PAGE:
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Comparison test: travel enduros from Ducati, KTM and BMW

Three travel enduros in comparison

With four different riding modes – Touring, Sport, Urban and Enduro – Ducati wants to transform the Multistrada into the most universal of all travel enduros. Does the Italian really manage the extreme balancing act between the sporty KTM 990 SM T and the tourist BMW R 1200 GS?

Athletes, tourers, city bikes and enduro – all of these areas of application should be covered by a comprehensive motorcycle concept. But the egg-laying woolly milk pig cannot and will not exist in motorcycle construction either. After all: travel enduros come closest to this ideal of the all-rounder. It is no coincidence that the top dog in this category, the BMW R 1200 GS, is at the top of the German sales hit list.

Comparison test: travel enduros from Ducati, KTM and BMW

Three travel enduros in comparison

Ducati Multistrada takes this route. However, it goes up a gear: four different driving modes, which fine-tune the suspension settings and engine management to the respective areas of application, should significantly increase the range of the Italian. Which is why the simple question arises: How broad is the Duc really positioned?

Touring rating


In the touring rating, seating comfort, wind and weather protection and luggage storage play a role.

It is in the nature of things: In the touring segment, the self-proclaimed all-rounder Ducati Multistrada blows the wind hardest in front of her tight-fitting fairing. After all, the GS series from BMW has been a synonym for the term travel enduro for three decades. KTM also dedicated all modifications such as a lower seat bench, luggage bags, reduced spring travel or front paneling, which distinguish the T-model from its uncompromising Supermoto sister, the 990 SM R, solely to this goal: significantly improved touring suitability.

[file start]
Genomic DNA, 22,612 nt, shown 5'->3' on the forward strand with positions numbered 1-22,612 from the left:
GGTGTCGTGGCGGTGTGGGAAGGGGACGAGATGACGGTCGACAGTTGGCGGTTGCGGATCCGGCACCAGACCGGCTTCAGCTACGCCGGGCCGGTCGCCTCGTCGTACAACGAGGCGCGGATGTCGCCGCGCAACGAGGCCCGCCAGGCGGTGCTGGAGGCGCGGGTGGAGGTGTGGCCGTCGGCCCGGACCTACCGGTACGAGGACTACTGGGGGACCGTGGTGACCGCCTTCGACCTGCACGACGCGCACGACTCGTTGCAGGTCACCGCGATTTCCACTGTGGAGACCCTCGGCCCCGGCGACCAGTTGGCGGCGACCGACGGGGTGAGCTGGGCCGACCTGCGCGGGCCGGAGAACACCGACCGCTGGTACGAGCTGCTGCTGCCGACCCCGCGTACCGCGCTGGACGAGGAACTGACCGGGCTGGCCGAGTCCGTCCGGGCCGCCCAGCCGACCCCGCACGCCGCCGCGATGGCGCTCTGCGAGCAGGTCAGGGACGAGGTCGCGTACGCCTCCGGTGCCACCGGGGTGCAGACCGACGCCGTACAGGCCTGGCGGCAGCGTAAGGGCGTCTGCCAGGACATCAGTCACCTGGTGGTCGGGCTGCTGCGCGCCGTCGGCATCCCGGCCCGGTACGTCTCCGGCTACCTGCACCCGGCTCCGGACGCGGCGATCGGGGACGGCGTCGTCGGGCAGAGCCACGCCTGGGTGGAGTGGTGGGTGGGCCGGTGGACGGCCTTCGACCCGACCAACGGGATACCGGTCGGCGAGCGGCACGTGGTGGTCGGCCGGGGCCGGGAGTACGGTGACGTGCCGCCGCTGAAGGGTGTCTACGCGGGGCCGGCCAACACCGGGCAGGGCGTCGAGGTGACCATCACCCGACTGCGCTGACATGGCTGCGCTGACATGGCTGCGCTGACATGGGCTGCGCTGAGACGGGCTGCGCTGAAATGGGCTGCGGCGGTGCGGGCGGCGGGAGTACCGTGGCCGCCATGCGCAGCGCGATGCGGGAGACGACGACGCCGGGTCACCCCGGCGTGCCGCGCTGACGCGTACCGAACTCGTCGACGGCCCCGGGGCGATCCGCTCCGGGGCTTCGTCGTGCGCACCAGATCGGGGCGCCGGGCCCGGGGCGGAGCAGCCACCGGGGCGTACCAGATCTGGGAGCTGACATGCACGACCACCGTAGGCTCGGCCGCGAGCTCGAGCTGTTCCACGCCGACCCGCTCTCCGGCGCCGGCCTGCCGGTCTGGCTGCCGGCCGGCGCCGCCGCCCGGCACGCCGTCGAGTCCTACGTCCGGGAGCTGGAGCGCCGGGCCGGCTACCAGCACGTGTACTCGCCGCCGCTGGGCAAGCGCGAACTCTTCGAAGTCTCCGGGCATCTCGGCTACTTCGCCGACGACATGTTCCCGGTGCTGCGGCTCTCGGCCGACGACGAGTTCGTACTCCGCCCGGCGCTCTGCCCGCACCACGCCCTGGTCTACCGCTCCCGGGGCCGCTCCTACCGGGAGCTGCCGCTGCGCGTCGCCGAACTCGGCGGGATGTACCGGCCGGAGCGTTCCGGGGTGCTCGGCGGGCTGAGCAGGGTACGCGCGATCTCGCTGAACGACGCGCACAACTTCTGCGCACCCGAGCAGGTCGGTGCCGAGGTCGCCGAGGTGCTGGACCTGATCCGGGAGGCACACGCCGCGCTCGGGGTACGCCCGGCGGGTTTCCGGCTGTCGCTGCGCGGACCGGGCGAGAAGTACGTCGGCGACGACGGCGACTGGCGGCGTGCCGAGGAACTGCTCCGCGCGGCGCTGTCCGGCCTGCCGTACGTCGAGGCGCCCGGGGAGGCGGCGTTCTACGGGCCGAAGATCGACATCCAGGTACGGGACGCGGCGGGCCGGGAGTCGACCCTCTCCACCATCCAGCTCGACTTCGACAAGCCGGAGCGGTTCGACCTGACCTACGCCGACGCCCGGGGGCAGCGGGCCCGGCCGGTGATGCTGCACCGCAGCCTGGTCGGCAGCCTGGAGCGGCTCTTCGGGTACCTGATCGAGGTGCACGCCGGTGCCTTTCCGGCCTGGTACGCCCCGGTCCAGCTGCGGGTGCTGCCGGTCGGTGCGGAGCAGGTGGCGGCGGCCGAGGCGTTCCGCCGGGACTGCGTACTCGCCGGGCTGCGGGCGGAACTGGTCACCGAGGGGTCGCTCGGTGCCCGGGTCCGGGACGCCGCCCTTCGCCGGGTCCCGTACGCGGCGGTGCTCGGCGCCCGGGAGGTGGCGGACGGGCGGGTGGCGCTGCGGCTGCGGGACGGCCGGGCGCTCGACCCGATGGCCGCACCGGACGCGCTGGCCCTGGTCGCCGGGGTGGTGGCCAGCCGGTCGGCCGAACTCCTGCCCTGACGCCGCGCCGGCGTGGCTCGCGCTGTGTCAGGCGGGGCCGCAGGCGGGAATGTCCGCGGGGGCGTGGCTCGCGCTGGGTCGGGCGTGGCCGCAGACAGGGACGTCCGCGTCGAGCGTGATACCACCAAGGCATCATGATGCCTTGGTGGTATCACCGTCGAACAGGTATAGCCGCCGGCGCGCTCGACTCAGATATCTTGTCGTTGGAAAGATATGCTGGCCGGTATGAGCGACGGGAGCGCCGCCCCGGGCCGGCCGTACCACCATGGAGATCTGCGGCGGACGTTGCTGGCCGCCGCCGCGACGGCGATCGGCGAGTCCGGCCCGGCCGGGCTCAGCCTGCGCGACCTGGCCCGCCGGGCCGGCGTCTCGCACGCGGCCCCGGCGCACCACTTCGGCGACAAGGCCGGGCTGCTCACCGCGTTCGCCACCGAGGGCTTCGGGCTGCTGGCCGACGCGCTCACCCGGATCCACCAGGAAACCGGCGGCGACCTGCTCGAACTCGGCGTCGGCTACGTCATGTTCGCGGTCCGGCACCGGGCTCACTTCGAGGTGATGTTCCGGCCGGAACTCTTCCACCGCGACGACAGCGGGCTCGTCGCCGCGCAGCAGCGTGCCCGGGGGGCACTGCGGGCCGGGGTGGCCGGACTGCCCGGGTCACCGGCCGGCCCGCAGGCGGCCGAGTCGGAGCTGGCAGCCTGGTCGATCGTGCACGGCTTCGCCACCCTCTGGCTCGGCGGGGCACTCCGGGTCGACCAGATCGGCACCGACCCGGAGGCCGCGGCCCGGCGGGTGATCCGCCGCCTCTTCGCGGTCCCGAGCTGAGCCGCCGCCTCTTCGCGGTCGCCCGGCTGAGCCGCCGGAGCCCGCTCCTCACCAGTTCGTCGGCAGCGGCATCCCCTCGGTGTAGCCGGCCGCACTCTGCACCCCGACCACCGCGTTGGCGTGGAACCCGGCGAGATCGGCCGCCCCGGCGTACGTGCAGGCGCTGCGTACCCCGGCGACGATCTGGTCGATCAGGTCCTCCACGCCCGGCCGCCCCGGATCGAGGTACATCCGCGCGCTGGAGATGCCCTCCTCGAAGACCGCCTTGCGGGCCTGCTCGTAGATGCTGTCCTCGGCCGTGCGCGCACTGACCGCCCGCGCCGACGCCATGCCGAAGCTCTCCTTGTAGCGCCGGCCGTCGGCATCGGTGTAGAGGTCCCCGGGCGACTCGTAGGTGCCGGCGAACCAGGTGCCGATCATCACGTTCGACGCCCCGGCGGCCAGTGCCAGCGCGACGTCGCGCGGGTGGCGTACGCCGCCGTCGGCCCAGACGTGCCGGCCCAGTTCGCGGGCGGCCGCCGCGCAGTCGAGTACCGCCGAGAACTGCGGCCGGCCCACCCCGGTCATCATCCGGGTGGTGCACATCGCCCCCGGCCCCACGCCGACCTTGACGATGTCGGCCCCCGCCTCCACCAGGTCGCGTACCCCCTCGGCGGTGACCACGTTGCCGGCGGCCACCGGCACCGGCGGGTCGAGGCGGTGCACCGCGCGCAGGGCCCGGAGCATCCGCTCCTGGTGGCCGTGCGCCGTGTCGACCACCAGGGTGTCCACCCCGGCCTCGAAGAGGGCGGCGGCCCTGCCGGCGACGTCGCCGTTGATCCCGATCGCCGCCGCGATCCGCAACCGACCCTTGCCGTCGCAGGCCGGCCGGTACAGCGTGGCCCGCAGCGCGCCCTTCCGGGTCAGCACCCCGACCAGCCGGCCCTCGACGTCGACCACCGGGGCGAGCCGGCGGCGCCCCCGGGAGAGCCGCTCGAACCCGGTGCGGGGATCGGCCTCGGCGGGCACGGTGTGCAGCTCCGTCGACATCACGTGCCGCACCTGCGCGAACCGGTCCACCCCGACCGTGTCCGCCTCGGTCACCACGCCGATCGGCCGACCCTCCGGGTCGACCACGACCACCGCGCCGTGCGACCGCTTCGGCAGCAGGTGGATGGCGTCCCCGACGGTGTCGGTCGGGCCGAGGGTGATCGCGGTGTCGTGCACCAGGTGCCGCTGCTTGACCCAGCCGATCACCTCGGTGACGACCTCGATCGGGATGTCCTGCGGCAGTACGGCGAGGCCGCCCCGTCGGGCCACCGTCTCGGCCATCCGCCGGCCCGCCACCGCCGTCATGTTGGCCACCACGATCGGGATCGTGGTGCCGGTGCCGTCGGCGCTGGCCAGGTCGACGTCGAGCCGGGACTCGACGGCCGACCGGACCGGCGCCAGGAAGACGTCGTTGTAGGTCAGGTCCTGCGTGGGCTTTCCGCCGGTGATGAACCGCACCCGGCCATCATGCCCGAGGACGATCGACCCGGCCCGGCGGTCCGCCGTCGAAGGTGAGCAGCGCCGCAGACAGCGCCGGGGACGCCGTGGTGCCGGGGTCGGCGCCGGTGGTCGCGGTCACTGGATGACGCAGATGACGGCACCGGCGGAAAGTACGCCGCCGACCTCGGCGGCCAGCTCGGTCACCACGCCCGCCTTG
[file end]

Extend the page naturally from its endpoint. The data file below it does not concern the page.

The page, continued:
And this manifests itself primarily in three core areas: seating comfort, wind protection and luggage storage. Aspects where the R 1200 GS continues to set the bar high. Whether the fluffy seat cushion for the driver and co-pilot, the effective windshield or the high-quality Vario case with topcase, which can be quickly changed in capacity (overload 995 euros) – all of this demonstrates the fine tuning that BMW has given the GS to its flagship over the years.

A tough nut to crack, which BMW gives the Multistrada’s beak, which is visually not by chance reminiscent of the Bavarian woman, to crack. However: In the Touring version, the Duc with heated grips, suitcases, main stand, handle shells, on-board computer and two sockets leaves hardly any equipment wishes unfulfilled. A topcase costs 475 euros, a set of bulky case lids (73 instead of 58 liters volume box) 253 euros. However, the Duc’s lightweight luggage system does not compete with the high-quality workmanship of the BMW parts. In general, the Multistrada always remains a small step behind the Bavarian for the big tour. After a few hundred kilometers, you would want a somewhat more generous cushion on the flat and at first chest of drawers bench, with the manually height-adjustable window, the shoulders and the upper part of the helmet remain in place for drivers over 1.80 meters even in the highest position Airstream.

In terms of travel qualities, the Italian keeps the KTM in check without any problems. The wide, but somewhat thinly padded seat, the narrow cladding with a relatively low pane or the dainty, non-waterproof softbags, all of this makes the 990s clearly more suitable for touring than their thoroughbred Supermoto sister, but remains in direct comparison to the BMW and Ducati the T-Modell, however, is still more of a sprinter than a marathon runner.

Touring winner: BMW R 1200 GS – full marks in all three categories.

Especially since the two colleagues also shine in the secondary virtues of the travel group. In the forefront the BMW. With the moderate consumption of 5.1 liters (Ducati: 6.3, KTM: 5.8 liters) and the resulting 392 kilometers of range (Ducati: 317, KTM: 328 kilometers), the GS is ahead of the curve as well as through their barely achieved passenger comfort. The luxury offer of the excellently shaped passenger area of ​​the GS relegates the slightly sloping seat cushion of the Ducati and especially the leanly padded back seat of the KTM to the ranks.

No wonder that BMW remains the undisputed boss in the travel segment. The Multistrada does respectably well behind this crushing competition, but cannot endanger the GS in any of the core categories. Ultimately, no one is surprised that the KTM – as a touring bike of the second educational pathway – does not meet these highest standards.